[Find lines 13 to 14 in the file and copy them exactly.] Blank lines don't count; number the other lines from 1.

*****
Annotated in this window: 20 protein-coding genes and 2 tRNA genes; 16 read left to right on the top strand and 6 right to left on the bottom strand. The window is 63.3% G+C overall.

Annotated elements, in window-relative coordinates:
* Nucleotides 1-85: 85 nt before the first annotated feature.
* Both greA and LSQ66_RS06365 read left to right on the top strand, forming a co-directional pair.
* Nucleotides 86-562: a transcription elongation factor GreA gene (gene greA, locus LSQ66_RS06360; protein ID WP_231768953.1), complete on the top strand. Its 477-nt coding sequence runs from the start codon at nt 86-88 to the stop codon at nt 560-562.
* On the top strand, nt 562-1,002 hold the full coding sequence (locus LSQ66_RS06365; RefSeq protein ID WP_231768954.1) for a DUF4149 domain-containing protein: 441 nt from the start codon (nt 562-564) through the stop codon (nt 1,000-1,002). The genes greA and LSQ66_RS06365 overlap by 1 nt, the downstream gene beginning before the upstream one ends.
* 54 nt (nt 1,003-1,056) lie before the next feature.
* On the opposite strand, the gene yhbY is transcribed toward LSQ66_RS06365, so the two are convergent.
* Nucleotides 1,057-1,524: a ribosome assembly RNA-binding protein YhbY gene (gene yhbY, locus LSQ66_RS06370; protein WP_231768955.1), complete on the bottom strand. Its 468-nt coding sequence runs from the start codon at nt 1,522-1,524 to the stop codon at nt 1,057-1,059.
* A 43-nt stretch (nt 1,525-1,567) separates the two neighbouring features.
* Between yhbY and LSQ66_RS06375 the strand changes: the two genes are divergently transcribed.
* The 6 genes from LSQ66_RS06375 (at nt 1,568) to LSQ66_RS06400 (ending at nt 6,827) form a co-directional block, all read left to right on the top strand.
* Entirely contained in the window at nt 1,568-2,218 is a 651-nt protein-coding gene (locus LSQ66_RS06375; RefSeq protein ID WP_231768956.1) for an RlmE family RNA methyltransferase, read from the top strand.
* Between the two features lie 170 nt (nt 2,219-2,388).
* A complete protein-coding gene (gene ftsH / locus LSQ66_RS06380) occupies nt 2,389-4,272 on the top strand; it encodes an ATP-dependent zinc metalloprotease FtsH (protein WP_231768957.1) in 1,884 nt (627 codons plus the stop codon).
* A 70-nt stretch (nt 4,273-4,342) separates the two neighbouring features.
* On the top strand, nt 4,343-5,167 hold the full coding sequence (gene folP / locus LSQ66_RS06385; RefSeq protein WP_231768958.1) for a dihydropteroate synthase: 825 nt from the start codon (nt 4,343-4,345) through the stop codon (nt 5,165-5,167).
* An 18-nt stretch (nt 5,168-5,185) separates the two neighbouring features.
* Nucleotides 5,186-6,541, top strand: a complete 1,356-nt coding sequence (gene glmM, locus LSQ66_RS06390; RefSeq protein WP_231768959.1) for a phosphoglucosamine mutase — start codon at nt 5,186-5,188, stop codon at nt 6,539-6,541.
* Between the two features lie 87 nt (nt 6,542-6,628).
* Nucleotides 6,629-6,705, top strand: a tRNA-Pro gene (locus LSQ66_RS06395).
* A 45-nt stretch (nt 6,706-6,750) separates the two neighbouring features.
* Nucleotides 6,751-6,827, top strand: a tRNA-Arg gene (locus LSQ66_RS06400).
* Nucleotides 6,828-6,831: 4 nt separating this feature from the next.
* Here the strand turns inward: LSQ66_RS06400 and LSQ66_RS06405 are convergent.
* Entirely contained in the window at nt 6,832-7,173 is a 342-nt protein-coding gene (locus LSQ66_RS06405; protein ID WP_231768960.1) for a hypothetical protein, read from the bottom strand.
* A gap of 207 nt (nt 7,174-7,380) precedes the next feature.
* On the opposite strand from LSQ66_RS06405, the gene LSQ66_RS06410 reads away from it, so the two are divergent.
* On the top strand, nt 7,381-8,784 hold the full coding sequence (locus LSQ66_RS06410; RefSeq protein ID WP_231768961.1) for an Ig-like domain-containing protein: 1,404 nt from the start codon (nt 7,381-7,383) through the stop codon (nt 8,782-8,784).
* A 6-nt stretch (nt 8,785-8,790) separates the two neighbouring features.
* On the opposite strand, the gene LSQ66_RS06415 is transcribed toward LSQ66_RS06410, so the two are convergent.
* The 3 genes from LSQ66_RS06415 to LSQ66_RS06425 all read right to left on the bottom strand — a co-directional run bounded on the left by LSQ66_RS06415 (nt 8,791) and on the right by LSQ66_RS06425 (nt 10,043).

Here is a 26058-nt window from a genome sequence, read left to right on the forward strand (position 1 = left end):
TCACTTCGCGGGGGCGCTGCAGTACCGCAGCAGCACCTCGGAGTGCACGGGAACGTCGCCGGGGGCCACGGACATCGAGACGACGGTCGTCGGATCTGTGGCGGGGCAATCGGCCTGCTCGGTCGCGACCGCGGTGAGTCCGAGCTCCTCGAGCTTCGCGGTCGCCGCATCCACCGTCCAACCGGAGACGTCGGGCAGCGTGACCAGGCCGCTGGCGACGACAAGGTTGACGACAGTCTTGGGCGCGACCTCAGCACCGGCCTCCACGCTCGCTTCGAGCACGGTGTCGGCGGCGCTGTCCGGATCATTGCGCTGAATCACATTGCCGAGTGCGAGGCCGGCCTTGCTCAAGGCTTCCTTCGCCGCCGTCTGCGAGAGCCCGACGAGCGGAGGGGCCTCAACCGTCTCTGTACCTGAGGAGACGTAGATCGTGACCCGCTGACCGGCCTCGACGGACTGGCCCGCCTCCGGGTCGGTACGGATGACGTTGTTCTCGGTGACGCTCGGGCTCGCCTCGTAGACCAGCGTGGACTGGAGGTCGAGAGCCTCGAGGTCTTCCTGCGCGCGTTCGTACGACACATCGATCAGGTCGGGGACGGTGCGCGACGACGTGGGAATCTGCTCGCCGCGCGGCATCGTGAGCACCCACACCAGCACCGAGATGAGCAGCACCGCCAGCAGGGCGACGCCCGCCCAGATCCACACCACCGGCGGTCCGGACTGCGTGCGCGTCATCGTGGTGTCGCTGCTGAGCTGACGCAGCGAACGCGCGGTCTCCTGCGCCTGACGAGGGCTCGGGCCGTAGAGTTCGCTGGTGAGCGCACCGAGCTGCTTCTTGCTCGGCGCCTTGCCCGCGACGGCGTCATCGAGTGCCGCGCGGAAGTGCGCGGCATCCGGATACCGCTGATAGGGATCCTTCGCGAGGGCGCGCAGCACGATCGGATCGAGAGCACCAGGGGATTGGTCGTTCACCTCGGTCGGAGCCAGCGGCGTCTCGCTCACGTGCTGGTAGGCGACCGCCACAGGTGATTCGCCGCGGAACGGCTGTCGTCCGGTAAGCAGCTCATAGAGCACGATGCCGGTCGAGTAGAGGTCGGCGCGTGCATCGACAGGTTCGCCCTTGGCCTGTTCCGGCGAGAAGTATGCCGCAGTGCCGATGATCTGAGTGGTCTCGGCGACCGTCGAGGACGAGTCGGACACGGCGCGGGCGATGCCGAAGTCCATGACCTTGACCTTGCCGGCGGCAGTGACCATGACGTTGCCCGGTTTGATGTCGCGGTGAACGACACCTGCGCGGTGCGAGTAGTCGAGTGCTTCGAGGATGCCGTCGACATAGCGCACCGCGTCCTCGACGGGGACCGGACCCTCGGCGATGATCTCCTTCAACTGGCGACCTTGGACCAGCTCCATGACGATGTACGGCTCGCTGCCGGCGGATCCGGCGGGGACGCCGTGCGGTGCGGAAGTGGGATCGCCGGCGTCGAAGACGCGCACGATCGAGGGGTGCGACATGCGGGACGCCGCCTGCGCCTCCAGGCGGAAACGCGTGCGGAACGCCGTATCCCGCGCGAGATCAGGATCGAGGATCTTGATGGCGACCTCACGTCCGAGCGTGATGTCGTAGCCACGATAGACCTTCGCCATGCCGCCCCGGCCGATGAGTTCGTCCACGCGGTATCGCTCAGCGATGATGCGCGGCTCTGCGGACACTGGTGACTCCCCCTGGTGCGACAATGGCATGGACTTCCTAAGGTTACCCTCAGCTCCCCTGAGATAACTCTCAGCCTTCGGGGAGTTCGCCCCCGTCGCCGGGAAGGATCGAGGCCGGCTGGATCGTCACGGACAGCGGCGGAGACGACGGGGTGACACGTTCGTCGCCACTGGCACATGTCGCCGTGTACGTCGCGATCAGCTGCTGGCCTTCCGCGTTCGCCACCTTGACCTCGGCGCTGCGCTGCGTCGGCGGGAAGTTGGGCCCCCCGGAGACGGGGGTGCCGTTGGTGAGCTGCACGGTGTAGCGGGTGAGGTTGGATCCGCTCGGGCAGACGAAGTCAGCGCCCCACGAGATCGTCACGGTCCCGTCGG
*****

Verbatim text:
* Entirely contained in the window at nt 1,568-2,218 is a 651-nt protein-coding gene (locus LSQ66_RS06375; RefSeq protein ID WP_231768956.1) for an RlmE family RNA methyltransferase, read from the top strand.
* Between the two features lie 170 nt (nt 2,219-2,388).